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“Lent approaches with a slow and weary step”

Poggio Bracciolini (1380-1459) recorded a tale about an uneducated priest who got his parish out of tempo with

12th century manuscript leaf showing calendar for the month of June.

12th century manuscript leaf showing calendar for the month of June.

the rest of Christendom.  The priest realized his mistake when he chanced upon some priests making the preparations for Palm Sunday while visiting a neighboring town. He hastened home and, summoning his flock, explained why fasting and penitence would be brief this year:

“Know this,” he explained. “Lent was slow this year due to the bad weather, and could not make the difficult journey over these mountains. Therefore, Lent approaches with a slow and weary step so that he brings now nothing more than a single week with him, with the remnants left along the road. In the limited time in which he will remain with you, confess all, and perform penitence.”

It is easy to sympathize with the priest when you look at one of the medieval calendars from our collections. They feature a complicated grid that coordinates four Interlocking cycles, enabling clerics to know when to celebrate the many moveable feasts of the liturgical year. On the far left in dark brown pigment there is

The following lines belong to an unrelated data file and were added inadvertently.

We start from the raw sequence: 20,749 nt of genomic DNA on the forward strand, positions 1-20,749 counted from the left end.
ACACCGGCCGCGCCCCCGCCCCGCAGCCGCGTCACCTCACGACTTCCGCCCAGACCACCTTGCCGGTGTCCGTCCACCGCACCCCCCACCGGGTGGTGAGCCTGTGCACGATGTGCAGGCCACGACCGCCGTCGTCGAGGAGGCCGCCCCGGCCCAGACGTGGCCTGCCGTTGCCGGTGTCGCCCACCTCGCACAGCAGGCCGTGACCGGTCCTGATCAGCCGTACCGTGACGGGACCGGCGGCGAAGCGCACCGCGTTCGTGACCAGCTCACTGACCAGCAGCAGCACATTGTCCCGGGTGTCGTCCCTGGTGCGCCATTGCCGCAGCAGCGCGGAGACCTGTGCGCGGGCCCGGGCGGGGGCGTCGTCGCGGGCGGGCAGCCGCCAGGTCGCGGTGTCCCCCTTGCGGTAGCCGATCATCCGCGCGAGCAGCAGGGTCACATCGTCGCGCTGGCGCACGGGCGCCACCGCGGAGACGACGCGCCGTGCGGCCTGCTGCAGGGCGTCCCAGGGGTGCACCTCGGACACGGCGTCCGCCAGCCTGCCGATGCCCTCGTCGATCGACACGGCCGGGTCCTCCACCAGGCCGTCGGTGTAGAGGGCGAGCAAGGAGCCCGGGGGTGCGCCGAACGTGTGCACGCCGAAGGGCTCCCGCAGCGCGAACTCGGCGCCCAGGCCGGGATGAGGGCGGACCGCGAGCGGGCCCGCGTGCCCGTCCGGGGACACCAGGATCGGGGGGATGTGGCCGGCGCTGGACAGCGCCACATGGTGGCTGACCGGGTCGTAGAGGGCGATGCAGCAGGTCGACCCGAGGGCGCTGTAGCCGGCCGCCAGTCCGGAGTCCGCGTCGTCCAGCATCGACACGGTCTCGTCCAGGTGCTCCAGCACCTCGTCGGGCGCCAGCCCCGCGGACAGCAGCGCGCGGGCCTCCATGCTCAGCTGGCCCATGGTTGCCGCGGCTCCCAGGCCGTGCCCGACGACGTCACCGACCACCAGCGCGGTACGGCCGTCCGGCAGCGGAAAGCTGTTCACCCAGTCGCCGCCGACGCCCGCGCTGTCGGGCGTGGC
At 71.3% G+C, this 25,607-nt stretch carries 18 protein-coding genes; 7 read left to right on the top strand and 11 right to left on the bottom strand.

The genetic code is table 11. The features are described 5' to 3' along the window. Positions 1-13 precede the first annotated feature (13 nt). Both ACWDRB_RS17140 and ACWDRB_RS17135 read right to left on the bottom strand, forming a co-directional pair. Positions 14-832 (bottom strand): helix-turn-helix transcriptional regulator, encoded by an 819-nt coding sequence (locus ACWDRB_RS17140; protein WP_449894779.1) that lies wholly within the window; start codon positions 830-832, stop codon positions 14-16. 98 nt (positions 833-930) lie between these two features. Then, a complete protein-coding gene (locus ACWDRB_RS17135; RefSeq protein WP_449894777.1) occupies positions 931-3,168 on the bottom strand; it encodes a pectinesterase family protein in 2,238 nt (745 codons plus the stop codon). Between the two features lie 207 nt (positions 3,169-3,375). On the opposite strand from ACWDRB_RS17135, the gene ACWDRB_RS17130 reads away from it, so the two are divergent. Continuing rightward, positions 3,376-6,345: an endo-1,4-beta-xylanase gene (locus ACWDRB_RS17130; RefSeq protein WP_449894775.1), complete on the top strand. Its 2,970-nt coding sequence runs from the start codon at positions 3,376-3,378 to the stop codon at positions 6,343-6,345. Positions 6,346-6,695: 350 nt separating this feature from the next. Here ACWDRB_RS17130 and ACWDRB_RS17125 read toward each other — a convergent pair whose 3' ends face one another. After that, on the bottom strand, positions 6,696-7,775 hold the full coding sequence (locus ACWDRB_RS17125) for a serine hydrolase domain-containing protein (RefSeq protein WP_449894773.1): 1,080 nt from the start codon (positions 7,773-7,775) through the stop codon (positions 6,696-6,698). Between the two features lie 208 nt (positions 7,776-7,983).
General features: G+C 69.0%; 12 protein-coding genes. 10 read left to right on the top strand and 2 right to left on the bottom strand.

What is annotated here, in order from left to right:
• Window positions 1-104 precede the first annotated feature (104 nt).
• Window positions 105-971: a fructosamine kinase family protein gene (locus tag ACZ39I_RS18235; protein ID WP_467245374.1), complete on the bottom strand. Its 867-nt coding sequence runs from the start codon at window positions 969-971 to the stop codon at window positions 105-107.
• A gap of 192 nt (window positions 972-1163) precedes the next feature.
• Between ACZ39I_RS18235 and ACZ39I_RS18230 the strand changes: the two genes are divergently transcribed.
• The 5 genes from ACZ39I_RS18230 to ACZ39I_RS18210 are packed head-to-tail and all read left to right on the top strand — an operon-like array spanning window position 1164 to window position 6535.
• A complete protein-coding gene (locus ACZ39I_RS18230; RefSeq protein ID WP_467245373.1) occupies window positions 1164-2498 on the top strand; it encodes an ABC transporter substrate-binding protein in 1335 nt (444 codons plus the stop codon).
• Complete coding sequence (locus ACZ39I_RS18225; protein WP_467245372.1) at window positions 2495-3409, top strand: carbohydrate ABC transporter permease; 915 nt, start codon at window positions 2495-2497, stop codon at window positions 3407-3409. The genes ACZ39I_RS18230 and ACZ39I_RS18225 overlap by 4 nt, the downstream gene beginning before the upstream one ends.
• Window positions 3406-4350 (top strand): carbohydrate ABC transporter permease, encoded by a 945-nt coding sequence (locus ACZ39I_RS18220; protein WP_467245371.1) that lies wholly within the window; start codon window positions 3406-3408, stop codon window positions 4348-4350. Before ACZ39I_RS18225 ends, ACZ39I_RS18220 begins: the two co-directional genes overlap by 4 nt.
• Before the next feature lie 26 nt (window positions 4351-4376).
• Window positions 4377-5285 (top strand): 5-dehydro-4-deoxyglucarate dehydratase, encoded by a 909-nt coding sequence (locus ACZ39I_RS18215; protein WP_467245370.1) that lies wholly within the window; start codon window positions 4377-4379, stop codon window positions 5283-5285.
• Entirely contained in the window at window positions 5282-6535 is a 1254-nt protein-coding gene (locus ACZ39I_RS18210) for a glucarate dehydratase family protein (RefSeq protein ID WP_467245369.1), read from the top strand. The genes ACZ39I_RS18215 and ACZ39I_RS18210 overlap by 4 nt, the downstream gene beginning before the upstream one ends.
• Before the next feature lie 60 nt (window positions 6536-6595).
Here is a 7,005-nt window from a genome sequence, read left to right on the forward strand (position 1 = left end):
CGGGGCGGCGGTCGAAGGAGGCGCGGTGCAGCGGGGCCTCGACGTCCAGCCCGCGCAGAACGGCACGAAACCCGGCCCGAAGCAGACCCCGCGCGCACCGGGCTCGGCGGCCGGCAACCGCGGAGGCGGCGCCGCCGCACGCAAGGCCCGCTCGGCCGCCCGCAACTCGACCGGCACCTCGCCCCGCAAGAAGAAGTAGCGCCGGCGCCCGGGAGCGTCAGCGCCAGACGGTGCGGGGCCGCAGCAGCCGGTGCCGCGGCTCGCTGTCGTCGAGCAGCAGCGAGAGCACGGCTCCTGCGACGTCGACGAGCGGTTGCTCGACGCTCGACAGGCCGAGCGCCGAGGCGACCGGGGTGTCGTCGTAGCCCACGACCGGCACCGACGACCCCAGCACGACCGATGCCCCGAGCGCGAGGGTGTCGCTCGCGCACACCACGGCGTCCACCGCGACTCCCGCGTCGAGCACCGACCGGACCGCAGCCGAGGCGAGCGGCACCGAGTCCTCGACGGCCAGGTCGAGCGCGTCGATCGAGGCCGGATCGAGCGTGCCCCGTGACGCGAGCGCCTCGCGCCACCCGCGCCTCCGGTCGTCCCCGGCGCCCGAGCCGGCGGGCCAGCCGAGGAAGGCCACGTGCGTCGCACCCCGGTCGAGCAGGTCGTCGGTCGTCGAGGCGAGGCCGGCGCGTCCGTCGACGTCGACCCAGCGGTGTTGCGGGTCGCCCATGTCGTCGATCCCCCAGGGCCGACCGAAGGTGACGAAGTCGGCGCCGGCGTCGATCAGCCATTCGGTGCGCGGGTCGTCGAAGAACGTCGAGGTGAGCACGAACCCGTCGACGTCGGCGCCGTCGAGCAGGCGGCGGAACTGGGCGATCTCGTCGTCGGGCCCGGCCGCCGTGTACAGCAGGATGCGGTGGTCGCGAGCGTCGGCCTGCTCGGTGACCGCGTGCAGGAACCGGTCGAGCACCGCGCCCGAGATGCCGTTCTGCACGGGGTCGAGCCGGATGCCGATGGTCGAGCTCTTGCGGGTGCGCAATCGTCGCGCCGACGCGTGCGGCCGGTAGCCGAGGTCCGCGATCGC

Golden Numbers

a column of roman numerals running from i-xix. These are called the golden numbers, and indicate where a year falls the nineteen-year Metonic cycle. The cycle was named for the fifth-century  Greek astronomer who discovered that the solar cycle has the same relationship to the lunar cycle every nineteenth year. The phases of the moon would occur on the same days in years with the same golden number.  Incidentally, if you want to know the golden number for any year, all you do is divide the year by 19.  The remainder + 1 gives you a year’s golden number. (The reason you need to add 1 is because the years are calculated from 1 BC.) The second column, with letters A-G, is used to find the dominical letter.  The dominical letter was

Dominical Letters

determined by the first Sunday of the new year. If it fell on January 1, the dominical letter for that year would be “A.” If it fell on January 2, it would be a “B.” on down to January 7. Since Sunday was on January 4 this year, the dominical letter for 2015 is “D.”  Once you determined the golden number and the dominical letter, you could figure out the date of Easter, which occurred on the first Sunday after the first full moon after the vernal equinox.

The next column is the Julian calendar, which the Middle Ages inherited from Rome.  The roman numerals

Roman Calendar

in the 3rd column indicate how many days before Kalends, Nones, or Ides a day falls. This information was less functional, and may be merely a relic from Roman calendars that outlasted their usefulness.  It could have been used for the sanctorale, or cycle of Saints’ days, which fell on fixed dates and were not reckoned from the date of Easter.